Slave families, of course, had no rights at all; slaves were a "species of property" Indentured servants and paupers also were denied parental rights and family autonomy. Since child custody was considered a male property right and children a form of chattel, women and men without property lacked a legal basis for asserting parental rights. Yet even propertied families were subject to extensive regulation. The Puritans, for example, gave masters of apprentices equal responsibilities and rights with parents in educating and disciplining the young. They also appointed special officials to oversee both parties. In 1745, the Massachusetts Assembly ordered that any child older than six who did not know the alphabet was to be removed to another family." 11

Church courts, civic leaders, and neighbors enforced a legislatively sanctioned household order that took precedence over the autonomy of any particular family. Authorities might intervene if they found the household head too severe or not strict enough. In Virginia, for example, both a master and his servant were ordered dunked in the local pond, she for being insubordinate and he for failing to restrain her. Conversely, the magistrates of Essex County fined one man forty shillings when neighbors reported that he had referred to his wife as his servant, despite the fact that she denied any dissatisfaction with his treatment. In each of these cases, no one in the family requested aid; the intervention was initiated by outside forces.12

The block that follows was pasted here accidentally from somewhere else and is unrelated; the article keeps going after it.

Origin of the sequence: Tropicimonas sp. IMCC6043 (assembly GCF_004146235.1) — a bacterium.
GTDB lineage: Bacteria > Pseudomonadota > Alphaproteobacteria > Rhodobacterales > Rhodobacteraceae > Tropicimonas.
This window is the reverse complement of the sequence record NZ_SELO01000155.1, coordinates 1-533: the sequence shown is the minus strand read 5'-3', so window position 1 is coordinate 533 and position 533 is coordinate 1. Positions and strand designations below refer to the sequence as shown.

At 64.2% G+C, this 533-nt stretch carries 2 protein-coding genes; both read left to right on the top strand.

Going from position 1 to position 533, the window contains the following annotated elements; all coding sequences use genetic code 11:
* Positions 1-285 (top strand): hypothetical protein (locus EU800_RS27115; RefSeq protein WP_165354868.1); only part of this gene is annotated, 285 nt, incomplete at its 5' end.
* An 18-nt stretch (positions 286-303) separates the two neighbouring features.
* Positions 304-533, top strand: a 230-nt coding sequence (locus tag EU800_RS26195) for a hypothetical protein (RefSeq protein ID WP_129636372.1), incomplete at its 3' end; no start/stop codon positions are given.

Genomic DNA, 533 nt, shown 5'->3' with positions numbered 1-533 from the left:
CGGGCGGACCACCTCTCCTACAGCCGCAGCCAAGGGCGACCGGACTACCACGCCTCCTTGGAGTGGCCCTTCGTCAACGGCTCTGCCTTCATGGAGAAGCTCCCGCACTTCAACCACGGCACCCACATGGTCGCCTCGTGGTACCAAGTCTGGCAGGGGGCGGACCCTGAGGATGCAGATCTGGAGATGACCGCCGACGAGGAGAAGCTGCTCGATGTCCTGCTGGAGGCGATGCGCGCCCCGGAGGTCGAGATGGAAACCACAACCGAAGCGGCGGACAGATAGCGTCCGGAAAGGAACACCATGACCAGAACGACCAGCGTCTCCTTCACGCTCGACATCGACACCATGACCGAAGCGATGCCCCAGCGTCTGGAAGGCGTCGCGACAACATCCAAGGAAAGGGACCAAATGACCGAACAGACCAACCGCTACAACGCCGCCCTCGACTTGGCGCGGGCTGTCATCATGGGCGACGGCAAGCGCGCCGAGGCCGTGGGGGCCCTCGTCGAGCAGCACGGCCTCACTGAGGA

During the Revolutionary era as well, Americans expected to be scrutinized and called to account by neighbors, church authorities, and local officials. Historian Nancy Cott's study of divorce records reveals that in the late eighteenth century, people nonchalantly entered what modern Americans would consider the most intimate, secluded arenas of their neighbors' lives.